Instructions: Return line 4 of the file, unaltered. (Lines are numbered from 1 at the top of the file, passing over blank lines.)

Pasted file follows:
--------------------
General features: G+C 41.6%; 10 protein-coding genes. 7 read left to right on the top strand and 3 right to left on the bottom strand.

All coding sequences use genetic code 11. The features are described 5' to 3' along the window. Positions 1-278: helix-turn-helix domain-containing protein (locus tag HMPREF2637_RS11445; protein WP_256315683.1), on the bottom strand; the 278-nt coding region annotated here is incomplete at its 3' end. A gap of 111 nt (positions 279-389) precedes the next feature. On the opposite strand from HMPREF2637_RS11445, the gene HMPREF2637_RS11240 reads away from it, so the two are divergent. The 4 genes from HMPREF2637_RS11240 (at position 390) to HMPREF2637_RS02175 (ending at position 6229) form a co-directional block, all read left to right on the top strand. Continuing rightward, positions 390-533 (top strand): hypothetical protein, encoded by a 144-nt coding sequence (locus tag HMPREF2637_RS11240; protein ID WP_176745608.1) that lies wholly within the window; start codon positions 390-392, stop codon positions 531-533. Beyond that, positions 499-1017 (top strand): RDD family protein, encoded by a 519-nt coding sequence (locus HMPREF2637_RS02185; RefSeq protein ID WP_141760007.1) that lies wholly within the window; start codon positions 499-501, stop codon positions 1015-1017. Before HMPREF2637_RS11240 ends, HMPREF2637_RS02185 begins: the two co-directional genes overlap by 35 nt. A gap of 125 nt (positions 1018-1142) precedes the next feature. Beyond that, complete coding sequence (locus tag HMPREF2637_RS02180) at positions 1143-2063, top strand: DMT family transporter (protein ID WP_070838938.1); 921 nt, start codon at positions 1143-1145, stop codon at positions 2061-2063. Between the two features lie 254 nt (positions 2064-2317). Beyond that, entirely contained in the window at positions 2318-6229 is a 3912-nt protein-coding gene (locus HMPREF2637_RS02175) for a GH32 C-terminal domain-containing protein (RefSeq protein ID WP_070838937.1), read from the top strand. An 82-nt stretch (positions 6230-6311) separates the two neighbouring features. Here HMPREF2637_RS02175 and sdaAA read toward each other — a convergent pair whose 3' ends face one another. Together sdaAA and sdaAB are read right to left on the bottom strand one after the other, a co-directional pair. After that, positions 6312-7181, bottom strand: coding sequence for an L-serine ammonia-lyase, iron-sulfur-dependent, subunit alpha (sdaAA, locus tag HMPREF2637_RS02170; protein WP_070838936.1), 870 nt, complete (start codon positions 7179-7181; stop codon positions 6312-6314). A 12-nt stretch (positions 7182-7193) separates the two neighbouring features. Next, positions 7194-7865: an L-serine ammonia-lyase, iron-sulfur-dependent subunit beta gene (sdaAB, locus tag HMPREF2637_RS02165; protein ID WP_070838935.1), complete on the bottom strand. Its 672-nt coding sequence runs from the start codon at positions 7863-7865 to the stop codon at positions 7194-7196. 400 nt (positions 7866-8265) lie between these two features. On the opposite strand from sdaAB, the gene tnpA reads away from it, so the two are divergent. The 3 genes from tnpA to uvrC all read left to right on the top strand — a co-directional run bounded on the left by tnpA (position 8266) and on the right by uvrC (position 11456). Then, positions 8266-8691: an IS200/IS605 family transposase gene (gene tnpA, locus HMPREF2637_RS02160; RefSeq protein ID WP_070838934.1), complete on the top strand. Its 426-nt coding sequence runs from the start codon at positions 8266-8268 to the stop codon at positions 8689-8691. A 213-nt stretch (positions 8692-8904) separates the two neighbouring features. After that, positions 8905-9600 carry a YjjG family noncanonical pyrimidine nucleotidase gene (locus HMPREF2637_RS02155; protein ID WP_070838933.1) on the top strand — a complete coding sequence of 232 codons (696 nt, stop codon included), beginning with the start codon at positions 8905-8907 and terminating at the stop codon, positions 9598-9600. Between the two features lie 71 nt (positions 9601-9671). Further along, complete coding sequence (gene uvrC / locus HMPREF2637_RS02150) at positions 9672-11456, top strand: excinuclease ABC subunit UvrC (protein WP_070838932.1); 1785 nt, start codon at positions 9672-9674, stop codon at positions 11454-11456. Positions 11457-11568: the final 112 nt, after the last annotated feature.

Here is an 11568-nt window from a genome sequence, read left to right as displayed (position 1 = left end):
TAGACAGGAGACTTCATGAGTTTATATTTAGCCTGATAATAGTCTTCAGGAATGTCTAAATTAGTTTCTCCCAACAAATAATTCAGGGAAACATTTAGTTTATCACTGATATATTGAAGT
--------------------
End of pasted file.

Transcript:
TAGACAGGAGACTTCATGAGTTTATATTTAGCCTGATAATAGTCTTCAGGAATGTCTAAATTAGTTTCTCCCAACAAATAATTCAGGGAAACATTTAGTTTATCACTGATATATTGAAGT